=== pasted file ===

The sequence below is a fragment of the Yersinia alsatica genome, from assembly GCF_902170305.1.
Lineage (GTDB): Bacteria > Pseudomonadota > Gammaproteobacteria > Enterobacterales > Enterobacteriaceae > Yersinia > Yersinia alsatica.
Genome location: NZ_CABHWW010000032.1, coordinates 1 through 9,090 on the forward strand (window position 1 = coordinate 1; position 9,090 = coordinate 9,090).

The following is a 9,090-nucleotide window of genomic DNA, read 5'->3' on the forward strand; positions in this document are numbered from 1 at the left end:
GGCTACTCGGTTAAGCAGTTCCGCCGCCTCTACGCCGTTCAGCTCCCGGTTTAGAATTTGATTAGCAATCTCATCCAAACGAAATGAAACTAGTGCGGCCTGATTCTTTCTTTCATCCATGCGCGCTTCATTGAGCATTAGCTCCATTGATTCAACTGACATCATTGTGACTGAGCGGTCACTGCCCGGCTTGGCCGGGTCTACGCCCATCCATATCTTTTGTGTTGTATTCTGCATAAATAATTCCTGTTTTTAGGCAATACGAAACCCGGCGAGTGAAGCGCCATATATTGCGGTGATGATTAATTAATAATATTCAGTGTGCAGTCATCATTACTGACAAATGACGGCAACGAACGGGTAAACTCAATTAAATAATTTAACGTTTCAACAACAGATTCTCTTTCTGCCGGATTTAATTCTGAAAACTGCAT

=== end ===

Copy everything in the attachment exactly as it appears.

The sequence below is a fragment of the Yersinia alsatica genome, from assembly GCF_902170305.1.
Lineage (GTDB): Bacteria > Pseudomonadota > Gammaproteobacteria > Enterobacterales > Enterobacteriaceae > Yersinia > Yersinia alsatica.
Genome location: NZ_CABHWW010000032.1, coordinates 1 through 9,090 on the forward strand (window position 1 = coordinate 1; position 9,090 = coordinate 9,090).

The following is a 9,090-nucleotide window of genomic DNA, read 5'->3' on the forward strand; positions in this document are numbered from 1 at the left end:
GGCTACTCGGTTAAGCAGTTCCGCCGCCTCTACGCCGTTCAGCTCCCGGTTTAGAATTTGATTAGCAATCTCATCCAAACGAAATGAAACTAGTGCGGCCTGATTCTTTCTTTCATCCATGCGCGCTTCATTGAGCATTAGCTCCATTGATTCAACTGACATCATTGTGACTGAGCGGTCACTGCCCGGCTTGGCCGGGTCTACGCCCATCCATATCTTTTGTGTTGTATTCTGCATAAATAATTCCTGTTTTTAGGCAATACGAAACCCGGCGAGTGAAGCGCCATATATTGCGGTGATGATTAATTAATAATATTCAGTGTGCAGTCATCATTACTGACAAATGACGGCAACGAACGGGTAAACTCAATTAAATAATTTAACGTTTCAACAACAGATTCTCTTTCTGCCGGATTTAATTCTGAAAACTGCAT